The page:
Natasha Romanoff was the second Avenger in the door. Scarlett Johansson debuted the character way back in 2010, in Iron Man 2. She was the second team member we met, not Captain America, not Thor, and not Mark Ruffalo’s revamped Bruce Banner. She is an OG Avenger, “original six” as the kids say, and she deserves way, way better than she got in Avengers: Endgame. Tap out now if you haven’t seen the movie, because we are getting. Into. It.

In Endgame, all of the heroes are shattered by their losses. They’re all grieving and struggling to move on in their own ways. For Natasha, this means being as undone as we’ve ever seen her. She is fanatically devoted to maintaining the Avenger Initiative’s network, visibly shaken and emotional, something we’ve never seen before. Natasha is a consummate spy, with an ever-evolving façade that morphs into whoever she needs to be in the moment. We have never seen her so unguarded or openly emotional as she is at the beginning of Endgame. She is shaky in the first scene, mere weeks after the Dustening, and she only seems worse five years later, apparently living alone at the Avengers’ HQ and stewing in her own stress.

The arc set up for Natasha in this movie is about family. As she says, she had nothing, and then she had “this family”, the family she found with her team, which is consistent with the Natasha of Captain America: Civil War, who thought it was more important that the team stays together than how they stay together. The Natasha of Endgame is a woman struggling to put her family back together after a devastating loss. She spends five years looking for a way to do it, and then finds hope in Scott Lang’s bonkers “time heist” plan. She takes off with Clint for Vormir, home of the Soul Stone. We know, of course, the choice that is coming, and it is heartbreaking when Clint and Natasha realize what is going to have to happen. But then, the totally wrong thing happens.

Natasha should not have died, full stop. It is not only terrible optics that it is, once again, one of the few female characters dying for this f-cking rock, but it actually does a disservice to Natasha’s specific arc in this movie, and her general arc as an Avenger. It does not make sense for Natasha to be the one to fall. It can be excused by the wiping out of the red in her ledger, but you can also say that of just her general heroics over the last decade. Natasha says being an Avenger made her better and she was trying to always be better still, but this sacrifice is not the best way to cap that. Because there was something else that was going on with Natasha over the course of her run in the Avengers, and that was changing from a spy who lived in the shadows to a hero who lived in the light. She went from being the shady lady sent to spy on Tony Stark to Captain America’s best lieutenant. Natasha was evolving into someone who could, one day, lead the Avengers herself.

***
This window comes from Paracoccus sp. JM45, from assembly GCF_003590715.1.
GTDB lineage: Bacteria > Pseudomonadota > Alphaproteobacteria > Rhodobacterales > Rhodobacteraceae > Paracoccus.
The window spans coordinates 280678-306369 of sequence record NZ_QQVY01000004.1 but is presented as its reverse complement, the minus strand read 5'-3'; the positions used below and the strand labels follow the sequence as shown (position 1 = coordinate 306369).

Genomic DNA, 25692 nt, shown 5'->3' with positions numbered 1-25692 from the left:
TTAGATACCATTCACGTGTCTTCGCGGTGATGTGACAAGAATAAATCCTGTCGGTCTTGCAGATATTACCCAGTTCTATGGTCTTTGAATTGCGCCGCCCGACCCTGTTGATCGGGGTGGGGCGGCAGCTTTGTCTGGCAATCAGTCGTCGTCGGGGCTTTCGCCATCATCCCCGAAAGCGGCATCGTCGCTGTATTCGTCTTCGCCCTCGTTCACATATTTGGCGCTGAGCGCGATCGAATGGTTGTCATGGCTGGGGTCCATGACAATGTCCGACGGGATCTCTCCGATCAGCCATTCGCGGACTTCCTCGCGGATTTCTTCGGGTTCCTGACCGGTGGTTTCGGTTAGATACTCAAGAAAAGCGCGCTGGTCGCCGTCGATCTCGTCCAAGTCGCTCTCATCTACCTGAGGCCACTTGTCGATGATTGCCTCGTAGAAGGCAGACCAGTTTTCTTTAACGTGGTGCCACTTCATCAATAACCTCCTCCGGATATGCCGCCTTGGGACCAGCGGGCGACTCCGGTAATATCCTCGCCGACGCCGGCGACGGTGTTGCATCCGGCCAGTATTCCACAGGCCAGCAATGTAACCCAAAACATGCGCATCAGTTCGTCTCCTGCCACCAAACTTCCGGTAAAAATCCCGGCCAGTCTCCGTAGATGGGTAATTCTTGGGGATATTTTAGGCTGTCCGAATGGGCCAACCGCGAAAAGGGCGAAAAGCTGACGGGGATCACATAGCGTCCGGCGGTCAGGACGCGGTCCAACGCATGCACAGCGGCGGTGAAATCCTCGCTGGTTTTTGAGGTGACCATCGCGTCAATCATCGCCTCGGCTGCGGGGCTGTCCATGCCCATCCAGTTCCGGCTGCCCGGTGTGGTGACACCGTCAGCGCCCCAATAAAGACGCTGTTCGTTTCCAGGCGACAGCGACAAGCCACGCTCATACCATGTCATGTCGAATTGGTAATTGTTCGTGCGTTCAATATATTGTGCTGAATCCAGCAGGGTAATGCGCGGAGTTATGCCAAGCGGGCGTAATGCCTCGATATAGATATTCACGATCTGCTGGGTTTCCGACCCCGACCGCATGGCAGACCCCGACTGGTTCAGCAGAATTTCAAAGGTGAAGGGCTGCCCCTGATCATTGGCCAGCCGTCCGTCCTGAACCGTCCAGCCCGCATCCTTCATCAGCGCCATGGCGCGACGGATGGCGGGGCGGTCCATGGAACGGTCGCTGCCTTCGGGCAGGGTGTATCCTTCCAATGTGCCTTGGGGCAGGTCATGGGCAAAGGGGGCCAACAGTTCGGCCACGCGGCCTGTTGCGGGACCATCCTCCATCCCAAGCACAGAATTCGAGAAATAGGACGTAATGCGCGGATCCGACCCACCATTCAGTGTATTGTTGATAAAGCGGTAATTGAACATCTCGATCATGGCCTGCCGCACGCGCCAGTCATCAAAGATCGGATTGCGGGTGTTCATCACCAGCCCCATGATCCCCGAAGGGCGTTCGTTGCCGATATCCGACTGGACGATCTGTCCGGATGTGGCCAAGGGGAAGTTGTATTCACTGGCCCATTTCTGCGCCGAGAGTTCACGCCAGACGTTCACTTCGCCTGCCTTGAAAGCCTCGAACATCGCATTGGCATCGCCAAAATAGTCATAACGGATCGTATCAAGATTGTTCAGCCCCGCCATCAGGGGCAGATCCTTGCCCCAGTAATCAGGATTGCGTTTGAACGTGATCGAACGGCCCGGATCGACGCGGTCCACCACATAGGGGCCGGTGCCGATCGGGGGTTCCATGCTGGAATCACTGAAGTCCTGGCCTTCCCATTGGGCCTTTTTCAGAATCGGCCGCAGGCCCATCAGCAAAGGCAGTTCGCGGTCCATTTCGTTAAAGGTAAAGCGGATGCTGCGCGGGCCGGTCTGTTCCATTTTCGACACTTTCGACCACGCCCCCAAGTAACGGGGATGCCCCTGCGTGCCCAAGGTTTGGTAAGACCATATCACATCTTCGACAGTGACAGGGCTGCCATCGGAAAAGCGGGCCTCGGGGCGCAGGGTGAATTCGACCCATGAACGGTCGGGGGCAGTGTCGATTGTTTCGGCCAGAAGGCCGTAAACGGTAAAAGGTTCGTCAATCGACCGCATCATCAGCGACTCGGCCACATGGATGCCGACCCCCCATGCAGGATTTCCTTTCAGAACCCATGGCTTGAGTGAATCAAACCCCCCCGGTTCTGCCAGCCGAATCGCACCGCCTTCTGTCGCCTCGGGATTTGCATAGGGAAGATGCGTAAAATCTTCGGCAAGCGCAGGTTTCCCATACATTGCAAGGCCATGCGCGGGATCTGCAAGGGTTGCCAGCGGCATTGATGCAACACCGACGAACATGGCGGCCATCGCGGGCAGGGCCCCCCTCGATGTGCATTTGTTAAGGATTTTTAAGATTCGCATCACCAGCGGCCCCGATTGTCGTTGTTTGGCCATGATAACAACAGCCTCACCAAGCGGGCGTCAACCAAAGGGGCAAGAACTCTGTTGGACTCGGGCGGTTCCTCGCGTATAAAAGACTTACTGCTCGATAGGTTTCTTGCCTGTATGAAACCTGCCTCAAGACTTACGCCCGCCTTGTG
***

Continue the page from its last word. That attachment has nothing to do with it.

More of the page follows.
And that day should have come in the final fight against Thanos. It should have been Natasha leading the vanguard, protecting Carol as she carried the Infinity gauntlet. Think about it. What a moment! Not only all the lady Avengers coming together, but to have Natasha, who was once unsure if she even deserved to be an Avenger, to be the one stepping up and leading that charge (it would also neatly build off the moment she protects Scarlet Witch in Infinity War). This would also satisfy her quest to reunite her family, and it would give her an arc that echoes the arcs of the Big Three (Thor, Captain America, and Iron Man). They each have to lose something in order to gain something, and if she had lived, Natasha would lose Clint, yes. But she would regain her family, and earn her spot as not just an Avenger, but a leader. Clint, on the other hand, would be giving up his family to save everyone else’s, which jives with the overall theme of loss. As is, Natasha gives up the thing she had already lost. She loses and gains nothing.

The Soul Stone story point would be equally satisfied by Clint dying at the bottom of the pit. In that scene on Vormir, they’re trying to make a point about the ability to change and recover from mistakes, but honestly, both Clint and Natasha are killers, they’ve both done terrible things (Clint more recently), so the point works either way. It doesn’t HAVE to be Natasha. That it is Natasha suggests an awful short-sightedness on the part of the filmmakers, who rob Natasha of her moment as a heroine bathed in the light of her own goodness and not just Captain America’s reflected glory. Natasha doesn’t need to die to clear the red in her ledger. She just needs to try. She was always trying, always striving, moving ever closer to that light, growing into not just an Avenger but a leader in her own right. It’s too bad she never got to claim her place at the forefront of the Avengers. No one deserved it more.